Brexit: Theresa May to update MPs amid dinner leak row

23 Oct

Jean-Claude Juncker and Theresa MayImage copyright
AFP

Image caption

The UK and EU have agreed to accelerate talks but tensions remain

Theresa May will update MPs about Brexit talks amid a row over an alleged leak about a dinner with EU leaders in Brussels last week.

Her ex-adviser Nick Timothy accused EU official Martin Selmayr of being the source of an account in a German paper claiming Mrs May was politically weak and had “begged for help” at a dinner.

He claimed it showed “some in Brussels want no deal or a punitive one”.

Mr Selmayr denied involvement and said it was an attempt to “frame” the EU.

He is a senior aide to European Commission President Jean-Claude Juncker, who had the dinner with Mrs May in Brussels last week ahead of an EU summit.

The apparent leak of what happened in the dinner follows a similar incident in April, when Mrs May accused some in the EU of “meddling” in the general election campaign after details of a dinner between her and Mr Juncker in Downing Street appeared in the German press.

Later on Monday – from about 15:30 BST – the prime minister will report back to Parliament on the outcome of last week’s summit.

At that gathering the other 27 EU leaders decided progress on the Brexit separation issues had not been “sufficient” to open talks on future trade relations with the UK yet – but they did agree to discuss the issue amongst themselves, paving the way for talks to possibly begin in December.

Before returning to the UK, Mrs May said there was “some way to go” but added that she was “optimistic”.

She has been under growing pressure at home with some Conservative MPs urging her to walk away from the talks if trade discussions do not begin soon, while Labour has warned of the increasing risk of leaving without a deal.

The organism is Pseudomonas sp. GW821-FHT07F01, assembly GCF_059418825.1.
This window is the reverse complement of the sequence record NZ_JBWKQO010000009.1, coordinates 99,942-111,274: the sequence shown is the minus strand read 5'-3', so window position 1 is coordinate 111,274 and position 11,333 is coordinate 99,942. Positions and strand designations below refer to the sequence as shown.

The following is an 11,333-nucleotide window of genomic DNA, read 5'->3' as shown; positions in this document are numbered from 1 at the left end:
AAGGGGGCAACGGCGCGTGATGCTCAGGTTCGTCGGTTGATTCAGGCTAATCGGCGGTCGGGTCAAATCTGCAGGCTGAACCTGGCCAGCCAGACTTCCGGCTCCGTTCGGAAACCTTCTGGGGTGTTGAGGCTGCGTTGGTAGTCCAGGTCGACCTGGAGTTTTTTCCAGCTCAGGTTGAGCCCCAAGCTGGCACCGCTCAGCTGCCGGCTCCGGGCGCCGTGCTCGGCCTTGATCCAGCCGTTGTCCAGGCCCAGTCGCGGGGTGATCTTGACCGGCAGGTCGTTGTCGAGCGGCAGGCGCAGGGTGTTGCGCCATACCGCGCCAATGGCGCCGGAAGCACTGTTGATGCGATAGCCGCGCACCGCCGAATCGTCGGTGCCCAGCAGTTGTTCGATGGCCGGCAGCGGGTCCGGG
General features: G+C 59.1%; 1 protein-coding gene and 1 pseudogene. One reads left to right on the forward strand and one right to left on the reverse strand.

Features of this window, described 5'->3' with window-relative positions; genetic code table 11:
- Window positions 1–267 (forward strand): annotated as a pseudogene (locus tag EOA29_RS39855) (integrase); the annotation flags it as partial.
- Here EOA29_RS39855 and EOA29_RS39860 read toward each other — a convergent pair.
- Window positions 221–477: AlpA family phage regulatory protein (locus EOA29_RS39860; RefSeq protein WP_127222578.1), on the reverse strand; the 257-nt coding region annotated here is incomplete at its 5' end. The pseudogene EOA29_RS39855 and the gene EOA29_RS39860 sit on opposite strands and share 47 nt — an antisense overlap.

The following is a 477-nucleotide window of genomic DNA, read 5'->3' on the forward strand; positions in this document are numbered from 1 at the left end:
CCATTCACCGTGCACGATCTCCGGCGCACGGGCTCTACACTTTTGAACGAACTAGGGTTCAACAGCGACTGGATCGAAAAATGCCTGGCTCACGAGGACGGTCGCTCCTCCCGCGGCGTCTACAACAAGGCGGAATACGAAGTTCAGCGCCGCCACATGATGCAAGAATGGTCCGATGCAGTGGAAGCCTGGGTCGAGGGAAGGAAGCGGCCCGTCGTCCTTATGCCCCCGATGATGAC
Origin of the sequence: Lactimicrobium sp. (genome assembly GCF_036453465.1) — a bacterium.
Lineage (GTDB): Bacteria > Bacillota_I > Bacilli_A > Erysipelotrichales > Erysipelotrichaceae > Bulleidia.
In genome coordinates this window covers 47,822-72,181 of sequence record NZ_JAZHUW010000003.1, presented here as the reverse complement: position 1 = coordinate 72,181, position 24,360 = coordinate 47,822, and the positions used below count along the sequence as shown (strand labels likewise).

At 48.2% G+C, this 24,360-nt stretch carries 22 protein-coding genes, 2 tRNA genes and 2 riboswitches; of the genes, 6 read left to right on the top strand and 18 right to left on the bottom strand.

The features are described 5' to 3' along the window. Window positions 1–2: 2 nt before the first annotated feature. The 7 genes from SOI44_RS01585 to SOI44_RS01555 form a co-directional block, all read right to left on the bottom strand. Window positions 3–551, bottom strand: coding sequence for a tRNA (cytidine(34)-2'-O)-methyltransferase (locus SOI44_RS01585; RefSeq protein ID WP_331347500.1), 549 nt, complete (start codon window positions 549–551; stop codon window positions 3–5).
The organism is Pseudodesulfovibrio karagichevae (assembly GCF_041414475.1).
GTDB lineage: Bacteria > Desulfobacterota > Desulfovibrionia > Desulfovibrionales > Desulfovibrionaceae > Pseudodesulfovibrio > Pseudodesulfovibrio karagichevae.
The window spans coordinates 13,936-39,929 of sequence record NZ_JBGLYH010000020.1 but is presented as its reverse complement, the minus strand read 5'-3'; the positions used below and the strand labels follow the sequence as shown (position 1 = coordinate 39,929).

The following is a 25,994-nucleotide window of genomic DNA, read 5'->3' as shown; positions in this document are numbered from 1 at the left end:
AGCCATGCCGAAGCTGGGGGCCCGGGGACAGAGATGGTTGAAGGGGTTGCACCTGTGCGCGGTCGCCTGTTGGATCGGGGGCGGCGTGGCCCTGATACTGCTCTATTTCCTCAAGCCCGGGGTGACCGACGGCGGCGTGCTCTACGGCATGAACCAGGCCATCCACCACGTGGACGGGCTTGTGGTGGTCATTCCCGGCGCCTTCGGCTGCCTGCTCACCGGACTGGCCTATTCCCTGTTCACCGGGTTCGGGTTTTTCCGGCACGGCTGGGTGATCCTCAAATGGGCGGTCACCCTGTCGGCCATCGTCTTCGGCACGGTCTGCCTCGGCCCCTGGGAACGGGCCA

Image copyright
AFP

Image caption

Martin Selmayr is a key figure in the European Commission

Meanwhile, five leading business groups have joined forces to call for a swift agreement on a transitional deal in which firms can operate largely on the same basis as now.

On Sunday, German newspaper Frankfurter Allgemeine published an unsourced account of a dinner on Thursday at which Mrs May addressed EU leaders, after which both sides agreed to accelerate talks.

The account, largely written from the perspective of EU officials, suggested Mrs May appeared “anxious, despondent and disheartened” and had spoken of her limited room for manoeuvre back at home.

“Everyone can see: the prime minister is marked by the struggle with her own party,” the article stated, according to a translated version quoted by a number of British newspapers.

“She has deep rings under her eyes. She looks like someone who doesn’t sleep at night.”

‘Fair wind’

Mr Timothy, who was the PM’s chief of staff until he quit after the general election, suggested the disclosure had all the hallmarks of coming from the European Commission.

He tweeted: “After constructive Council meeting, Selmayr does this. Reminder that some in Brussels want no deal or a punitive one.”

But Mr Selmayr said the claim was “false” and neither he nor Mr Juncker had any “interest in weakening” Mrs May.

He tweeted: “I deny that 1: we leaked this; 2: Juncker ever said this; 3: we are punitive on Brexit. It’s an attempt 2 frame EU side & 2 undermine talks.”

The European Commission said it was working for a fair Brexit deal and had “no time for gossip”.

“Some people like to point at us to serve their own political priorities,” a spokesman said. “We would appreciate if these people would leave us alone.”

Conservative MP Crispin Blunt, a former chair of the Commons foreign affairs committee, said the account was “impressionistic” and he did not think anyone would take it “too seriously”.

Mrs May, he told Sky News, had shown “extraordinary steel given the pressure she has been under”.

Speaking on Monday, Foreign Secretary Boris Johnson said the tone of last week’s summit was “more positive” than he expected. At an event in London, he said was glad the EU had given a “fair wind” to beginning internal dialogue on trade but urged them to “get on with it”.

No comments yet

Leave a Reply